Sunday, February 17, 2013

Opposites attract

album review

Biffy Clyro’s sixth album, Opposites, features the same familiar vibe which has made the band so popular

Band: Biffy Clyro
Album: Opposites

Since starting out as a prog-flavoured post-hardcore outfit, Scottish trio Biffy Clyro have polished their sound and created a brand of melodic rock that has brought them mainstream success. Their standout fourth album Puzzle (2007) may have disappointed some of the fans of their earlier albums, but it also helped the band capture a bigger audience with more straightforward tunes and less experimentation than their previous efforts, a trend that further continued on its follow up Only Revolutions (2009).

The band now returns with their sixth studio record, Opposites, a double album that sees the group put together twenty well-constructed tracks, split evenly into two parts: the grim first disc The Sand at the Core of Our Bones and the somewhat more hopeful second disc The Land at the End of Our Toes. Adorned with Storm Thorgerson's striking cover art (a depiction of the world's oldest living tree), the new set is helmed by Garth Richardson, who also produced Biffy Clyro's last two albums, and, quite understandably, continues down the same road that was taken by its most recent predecessors.

On Opposites, the group offers another set of sleek, polished arena anthems without completely losing their idiosyncratic touches, although they do primarily stick to the sound that has made them big over the last few years. The instrumentation is tight and well executed. Simon Neil has a fascinating way of expressing his emotions and feelings, and it is always interesting to ponder his words and unravel his thoughts, and the songs on Opposites are no exception.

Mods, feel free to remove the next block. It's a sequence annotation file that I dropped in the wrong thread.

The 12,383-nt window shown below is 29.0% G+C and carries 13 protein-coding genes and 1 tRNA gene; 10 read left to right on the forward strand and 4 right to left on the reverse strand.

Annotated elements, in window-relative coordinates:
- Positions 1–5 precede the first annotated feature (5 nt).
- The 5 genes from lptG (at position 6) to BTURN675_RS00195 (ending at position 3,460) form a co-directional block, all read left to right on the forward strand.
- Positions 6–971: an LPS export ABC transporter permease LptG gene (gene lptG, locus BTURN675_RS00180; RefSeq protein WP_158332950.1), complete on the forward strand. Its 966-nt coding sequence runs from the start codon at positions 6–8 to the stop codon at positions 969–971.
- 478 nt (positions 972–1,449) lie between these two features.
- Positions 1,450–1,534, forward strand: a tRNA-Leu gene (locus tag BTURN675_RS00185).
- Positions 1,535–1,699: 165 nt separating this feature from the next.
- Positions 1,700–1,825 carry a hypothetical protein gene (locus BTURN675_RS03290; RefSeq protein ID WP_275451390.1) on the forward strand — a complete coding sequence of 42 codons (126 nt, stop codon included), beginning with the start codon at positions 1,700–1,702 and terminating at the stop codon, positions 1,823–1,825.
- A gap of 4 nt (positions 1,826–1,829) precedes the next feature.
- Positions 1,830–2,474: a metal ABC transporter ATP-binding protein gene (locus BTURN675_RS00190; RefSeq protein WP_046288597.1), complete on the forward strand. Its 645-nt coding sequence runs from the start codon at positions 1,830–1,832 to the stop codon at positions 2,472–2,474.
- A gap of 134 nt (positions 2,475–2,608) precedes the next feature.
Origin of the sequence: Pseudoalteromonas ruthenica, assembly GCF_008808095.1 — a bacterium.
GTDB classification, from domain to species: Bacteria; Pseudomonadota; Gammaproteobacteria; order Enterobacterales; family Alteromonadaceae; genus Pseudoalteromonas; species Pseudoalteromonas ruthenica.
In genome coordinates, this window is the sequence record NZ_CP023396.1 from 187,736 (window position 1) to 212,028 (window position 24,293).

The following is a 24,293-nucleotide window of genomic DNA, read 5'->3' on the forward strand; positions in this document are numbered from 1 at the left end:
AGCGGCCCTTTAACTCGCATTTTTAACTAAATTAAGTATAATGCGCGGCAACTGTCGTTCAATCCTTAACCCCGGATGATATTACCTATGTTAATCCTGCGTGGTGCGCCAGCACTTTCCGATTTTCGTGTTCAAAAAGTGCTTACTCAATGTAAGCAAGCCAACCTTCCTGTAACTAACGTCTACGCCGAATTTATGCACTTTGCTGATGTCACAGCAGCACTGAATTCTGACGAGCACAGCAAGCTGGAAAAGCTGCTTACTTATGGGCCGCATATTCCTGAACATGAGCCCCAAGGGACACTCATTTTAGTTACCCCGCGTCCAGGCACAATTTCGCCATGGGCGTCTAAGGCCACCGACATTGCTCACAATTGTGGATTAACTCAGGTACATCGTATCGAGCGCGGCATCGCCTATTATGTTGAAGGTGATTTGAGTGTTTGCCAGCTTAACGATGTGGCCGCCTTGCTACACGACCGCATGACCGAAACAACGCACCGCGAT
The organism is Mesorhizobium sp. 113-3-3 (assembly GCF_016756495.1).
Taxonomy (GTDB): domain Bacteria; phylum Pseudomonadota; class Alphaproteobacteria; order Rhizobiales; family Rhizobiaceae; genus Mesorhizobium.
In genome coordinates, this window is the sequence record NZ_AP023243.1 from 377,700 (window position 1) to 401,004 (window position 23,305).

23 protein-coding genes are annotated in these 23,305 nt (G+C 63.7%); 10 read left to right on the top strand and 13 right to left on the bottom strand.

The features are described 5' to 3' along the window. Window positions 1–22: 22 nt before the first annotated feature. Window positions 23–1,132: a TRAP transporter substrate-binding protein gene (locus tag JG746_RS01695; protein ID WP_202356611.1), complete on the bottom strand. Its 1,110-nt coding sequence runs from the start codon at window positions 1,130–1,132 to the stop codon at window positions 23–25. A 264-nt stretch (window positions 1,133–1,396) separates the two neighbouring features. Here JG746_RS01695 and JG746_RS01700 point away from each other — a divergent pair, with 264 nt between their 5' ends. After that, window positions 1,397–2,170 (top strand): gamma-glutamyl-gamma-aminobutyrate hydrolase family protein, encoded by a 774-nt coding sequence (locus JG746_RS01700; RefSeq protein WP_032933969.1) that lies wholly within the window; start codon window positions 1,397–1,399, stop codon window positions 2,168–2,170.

The Sand at the Core of Our Bones opens with the dynamic 'Different People' which builds to an anthemic chorus (as do many tracks on offer here), and then gives way to the brilliant first single 'Black Chandelier', the catchy 'Sounds like Balloons', 'Biblical' and 'A Girl and His Cat', the Foo Fighters-esque 'Little Hospitals', and the moody 'The Fog' which haunts with its beautiful melody. The Land at the End of Our Toes, the half of the album that is probably easier to gravitate towards, hosts 'Pocket', which is perhaps the brightest melody on the set, and the bagpipes on 'Stingin' Belle' and the mariachi band on 'Spanish Radio' provide those quirky touches that keep the proceedings from becoming monotonous. And by the time 'Picture a Knife Fight' closes the album, you might want to join the throngs to get in line for tickets for Biffy's next live show.

Opposites isn't exactly a very adventurous record, and despite being a double album, it generally keeps things short and swift, with most of the songs clocking in at less than four minutes apiece. Despite its twenty tracks, the album does not feel overlong or excessively bloated, and once you give it a few listens and the character of each song becomes more apparent, you will get a chance to appreciate each track that is a part of the set. This isn't the record for those who wanted Biffy Clyro to go back to the music of their first three releases were hoping for. It will, instead, sit better with those who fell for the group when Puzzle came out. Overall, Opposites is a cohesive, well constructed record, that displays the abilities of a skilled band that may have smoothed its edges but hasn't lost its emotiveness and emotional resonance.

- By Sameen Amer

Instep, The News on Sunday - 17th February, 2013

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